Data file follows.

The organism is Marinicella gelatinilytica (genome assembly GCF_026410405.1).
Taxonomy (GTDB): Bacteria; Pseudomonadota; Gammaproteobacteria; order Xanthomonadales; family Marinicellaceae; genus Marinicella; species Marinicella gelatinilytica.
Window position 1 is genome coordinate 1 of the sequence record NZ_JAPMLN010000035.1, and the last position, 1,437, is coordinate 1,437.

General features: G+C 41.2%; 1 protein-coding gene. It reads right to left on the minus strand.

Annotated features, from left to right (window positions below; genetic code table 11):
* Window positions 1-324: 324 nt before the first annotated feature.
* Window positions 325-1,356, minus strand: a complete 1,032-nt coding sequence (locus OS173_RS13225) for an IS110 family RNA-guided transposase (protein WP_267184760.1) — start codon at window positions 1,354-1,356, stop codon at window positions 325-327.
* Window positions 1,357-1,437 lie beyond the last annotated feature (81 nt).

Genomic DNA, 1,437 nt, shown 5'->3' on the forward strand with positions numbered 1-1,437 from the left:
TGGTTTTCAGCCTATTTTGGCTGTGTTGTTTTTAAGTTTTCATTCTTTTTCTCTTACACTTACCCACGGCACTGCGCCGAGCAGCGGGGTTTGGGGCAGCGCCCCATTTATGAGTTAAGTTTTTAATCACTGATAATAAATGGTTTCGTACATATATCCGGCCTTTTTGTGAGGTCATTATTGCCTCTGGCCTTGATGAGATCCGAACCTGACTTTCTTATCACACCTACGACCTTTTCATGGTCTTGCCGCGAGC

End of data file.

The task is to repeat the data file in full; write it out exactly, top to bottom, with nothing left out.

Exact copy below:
The organism is Marinicella gelatinilytica (genome assembly GCF_026410405.1).
Taxonomy (GTDB): Bacteria; Pseudomonadota; Gammaproteobacteria; order Xanthomonadales; family Marinicellaceae; genus Marinicella; species Marinicella gelatinilytica.
Window position 1 is genome coordinate 1 of the sequence record NZ_JAPMLN010000035.1, and the last position, 1,437, is coordinate 1,437.

General features: G+C 41.2%; 1 protein-coding gene. It reads right to left on the minus strand.

Annotated features, from left to right (window positions below; genetic code table 11):
* Window positions 1-324: 324 nt before the first annotated feature.
* Window positions 325-1,356, minus strand: a complete 1,032-nt coding sequence (locus OS173_RS13225) for an IS110 family RNA-guided transposase (protein WP_267184760.1) — start codon at window positions 1,354-1,356, stop codon at window positions 325-327.
* Window positions 1,357-1,437 lie beyond the last annotated feature (81 nt).

Genomic DNA, 1,437 nt, shown 5'->3' on the forward strand with positions numbered 1-1,437 from the left:
TGGTTTTCAGCCTATTTTGGCTGTGTTGTTTTTAAGTTTTCATTCTTTTTCTCTTACACTTACCCACGGCACTGCGCCGAGCAGCGGGGTTTGGGGCAGCGCCCCATTTATGAGTTAAGTTTTTAATCACTGATAATAAATGGTTTCGTACATATATCCGGCCTTTTTGTGAGGTCATTATTGCCTCTGGCCTTGATGAGATCCGAACCTGACTTTCTTATCACACCTACGACCTTTTCATGGTCTTGCCGCGAGC